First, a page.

From Scott in 1900 Sims learned all there was to know about continuous-aim firing. He modified, with the Englishman’s active assistance, the gear on his own ship and tried out the new system. After a few months training, his experimental batteries began making remarkable records at target practice. Sure of the usefulness of his gunnery methods, Sims then turned to the task of educating the Navy at large. In thirteen great official reports he documented the case for continuous-aim firing, supporting his arguments at every turn with a mass of factual data. Over a period of two years, he reiterated three principal points: first, he continually cited the records established by Scott’s ships, the Scylla and the Terrible, and supported these with the accumulating data from his own tests on an American ship; second, he described the mechanisms used and the training procedures instituted by Scott and himself to obtain these records; third, he explained that our own mechanisms were not generally adequate without modification to meet the demands placed on then by continuous-aim firing. Our elevating gear, useful to raise or lower a gun slowly to fix it in position for the proper range, did not always work easily and rapidly enough to enable a gunner to follow a target with his gun throughout the roll of the ship. Sims also explained that such few telescope sights as there were on board our ships were useless. Their cross wires were so thick or coarse they obscured the target, and the sights had been attached to the gun in such a way that the recoil system of the gun plunged the eyepiece against the eye of the gun pointer.

This was the substance not only of the first but of all the succeeding reports written on the subject of gunnery from the China Station. It will be interesting to see what response these met with in Washington. The response falls roughly into three easily identifiable stages. First stage: At first, there was no response. Sims had directed his comments to the Bureau of Ordnance and the Bureau of Navigation; in both bureaus there was dead silence. The thing — claims and records of continuous-aim firing — was not credible. The reports were simply filed away and forgotten. Some indeed, it was later discovered to Sims’s delight, were half-eaten-away by cockroaches.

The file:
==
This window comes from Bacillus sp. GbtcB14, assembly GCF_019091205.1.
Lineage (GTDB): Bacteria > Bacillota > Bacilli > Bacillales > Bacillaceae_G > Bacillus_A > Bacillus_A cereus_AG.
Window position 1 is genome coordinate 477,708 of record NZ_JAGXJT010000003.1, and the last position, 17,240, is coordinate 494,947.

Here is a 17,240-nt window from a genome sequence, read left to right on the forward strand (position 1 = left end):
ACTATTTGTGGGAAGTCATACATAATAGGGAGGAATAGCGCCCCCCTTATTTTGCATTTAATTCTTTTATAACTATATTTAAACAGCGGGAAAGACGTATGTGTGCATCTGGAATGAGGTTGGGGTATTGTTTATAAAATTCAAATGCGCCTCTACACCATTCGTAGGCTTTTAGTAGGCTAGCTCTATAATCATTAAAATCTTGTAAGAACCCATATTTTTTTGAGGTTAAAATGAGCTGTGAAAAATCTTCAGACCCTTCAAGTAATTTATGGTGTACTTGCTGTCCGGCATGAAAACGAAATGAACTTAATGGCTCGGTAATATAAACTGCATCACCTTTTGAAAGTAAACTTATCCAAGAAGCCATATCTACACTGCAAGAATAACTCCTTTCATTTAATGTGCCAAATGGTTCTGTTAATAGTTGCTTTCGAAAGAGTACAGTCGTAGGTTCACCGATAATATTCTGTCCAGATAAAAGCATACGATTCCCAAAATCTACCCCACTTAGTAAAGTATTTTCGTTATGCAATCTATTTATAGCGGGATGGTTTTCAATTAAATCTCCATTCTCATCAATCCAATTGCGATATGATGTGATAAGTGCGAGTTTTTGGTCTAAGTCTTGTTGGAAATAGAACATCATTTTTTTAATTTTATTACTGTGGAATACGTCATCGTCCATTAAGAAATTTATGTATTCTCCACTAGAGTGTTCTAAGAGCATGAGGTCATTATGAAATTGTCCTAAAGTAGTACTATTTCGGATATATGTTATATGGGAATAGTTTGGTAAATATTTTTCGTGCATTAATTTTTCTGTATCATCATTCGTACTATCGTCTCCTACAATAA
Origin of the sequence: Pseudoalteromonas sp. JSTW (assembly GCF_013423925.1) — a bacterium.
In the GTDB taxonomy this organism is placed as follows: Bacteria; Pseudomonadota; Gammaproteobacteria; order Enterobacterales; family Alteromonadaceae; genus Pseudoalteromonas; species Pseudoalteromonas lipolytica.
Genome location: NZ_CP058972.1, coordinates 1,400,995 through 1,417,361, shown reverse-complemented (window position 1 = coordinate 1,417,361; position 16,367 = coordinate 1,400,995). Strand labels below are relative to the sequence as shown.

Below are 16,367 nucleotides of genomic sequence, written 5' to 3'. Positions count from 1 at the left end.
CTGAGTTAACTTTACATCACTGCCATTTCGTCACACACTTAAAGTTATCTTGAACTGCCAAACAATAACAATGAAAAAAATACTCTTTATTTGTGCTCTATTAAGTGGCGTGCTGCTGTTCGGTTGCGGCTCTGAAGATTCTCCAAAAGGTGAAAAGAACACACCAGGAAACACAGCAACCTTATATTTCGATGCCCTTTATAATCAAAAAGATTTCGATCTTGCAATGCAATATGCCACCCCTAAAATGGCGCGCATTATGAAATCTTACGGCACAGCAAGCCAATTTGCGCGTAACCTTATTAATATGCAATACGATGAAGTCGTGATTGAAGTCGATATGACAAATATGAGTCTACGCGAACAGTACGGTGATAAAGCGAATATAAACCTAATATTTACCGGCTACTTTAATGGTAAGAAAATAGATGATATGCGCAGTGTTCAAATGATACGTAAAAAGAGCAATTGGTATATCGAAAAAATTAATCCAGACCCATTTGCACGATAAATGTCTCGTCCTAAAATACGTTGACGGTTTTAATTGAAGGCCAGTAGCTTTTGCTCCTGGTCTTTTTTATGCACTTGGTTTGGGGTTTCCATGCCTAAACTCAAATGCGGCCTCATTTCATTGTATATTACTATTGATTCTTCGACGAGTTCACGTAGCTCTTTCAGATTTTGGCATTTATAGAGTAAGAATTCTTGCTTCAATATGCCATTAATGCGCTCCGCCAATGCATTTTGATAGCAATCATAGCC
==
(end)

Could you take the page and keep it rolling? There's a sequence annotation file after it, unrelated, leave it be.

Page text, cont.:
Second stage: It is never pleasant for any man’s best work to be left unnoticed by superiors, and it was an unpleasantness that Sims suffered extremely ill. In his later reports, beside the accumulating data he used to clinch his argument, he changed his tone. He used deliberately shocking language because, as he said, “They were furious at my first papers and stowed them away. I therefore made up my mind I would give these later papers such a form that they would be dangerous documents to leave neglected in the files.” To another friend he added, “I want scalps or nothing and if I can’t have ‘em I won’t play.”

Besides altering his tone, he took another step to be sure his views would receive attention. He sent copies of his reports to other officers in the fleet. Aware as a result that Sims’s gunnery claims were being circulated and talked about, the men in Washington were then stirred to action. They responded, notably through the Chief of the Bureau of Ordnance, who had general charge of the equipment used in gunnery practice, as follows: (1) our equipment was in general as good as the British; (2) since our equipment was as good, the trouble must be with the men, but the gun pointer and the training of gun pointers were the responsibility of the officers on the ships; and most significant (3) continuous-aim firing was impossible. Experiments had revealed that five men at work on the elevating gear of a six-inch gun could not produce the power necessary to compensate for a roll of five degrees in ten seconds. These experiments and calculations demonstrated beyond peradventure or doubt that Scott’s system of gunfire was not possible.